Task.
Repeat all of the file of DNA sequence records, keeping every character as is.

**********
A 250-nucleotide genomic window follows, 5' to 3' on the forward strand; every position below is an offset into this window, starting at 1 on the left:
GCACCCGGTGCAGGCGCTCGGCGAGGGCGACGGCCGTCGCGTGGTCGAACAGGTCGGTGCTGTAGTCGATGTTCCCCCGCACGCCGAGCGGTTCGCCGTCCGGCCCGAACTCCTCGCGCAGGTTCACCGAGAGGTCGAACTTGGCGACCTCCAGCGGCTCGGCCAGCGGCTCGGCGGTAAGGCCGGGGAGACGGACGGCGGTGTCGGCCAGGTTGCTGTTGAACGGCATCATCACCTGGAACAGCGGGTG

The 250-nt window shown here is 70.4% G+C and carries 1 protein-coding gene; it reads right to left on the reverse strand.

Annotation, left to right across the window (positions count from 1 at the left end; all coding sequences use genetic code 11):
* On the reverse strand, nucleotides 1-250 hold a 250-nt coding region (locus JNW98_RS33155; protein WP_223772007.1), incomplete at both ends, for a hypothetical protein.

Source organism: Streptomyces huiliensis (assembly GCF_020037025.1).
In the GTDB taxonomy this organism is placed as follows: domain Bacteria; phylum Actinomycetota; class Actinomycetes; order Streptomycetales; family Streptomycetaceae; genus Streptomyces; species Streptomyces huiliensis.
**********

A 250-nucleotide genomic window follows, 5' to 3' on the forward strand; every position below is an offset into this window, starting at 1 on the left:
GCACCCGGTGCAGGCGCTCGGCGAGGGCGACGGCCGTCGCGTGGTCGAACAGGTCGGTGCTGTAGTCGATGTTCCCCCGCACGCCGAGCGGTTCGCCGTCCGGCCCGAACTCCTCGCGCAGGTTCACCGAGAGGTCGAACTTGGCGACCTCCAGCGGCTCGGCCAGCGGCTCGGCGGTAAGGCCGGGGAGACGGACGGCGGTGTCGGCCAGGTTGCTGTTGAACGGCATCATCACCTGGAACAGCGGGTG

The 250-nt window shown here is 70.4% G+C and carries 1 protein-coding gene; it reads right to left on the reverse strand.

Annotation, left to right across the window (positions count from 1 at the left end; all coding sequences use genetic code 11):
* On the reverse strand, nucleotides 1-250 hold a 250-nt coding region (locus JNW98_RS33155; protein WP_223772007.1), incomplete at both ends, for a hypothetical protein.

Source organism: Streptomyces huiliensis (assembly GCF_020037025.1).
In the GTDB taxonomy this organism is placed as follows: domain Bacteria; phylum Actinomycetota; class Actinomycetes; order Streptomycetales; family Streptomycetaceae; genus Streptomyces; species Streptomyces huiliensis.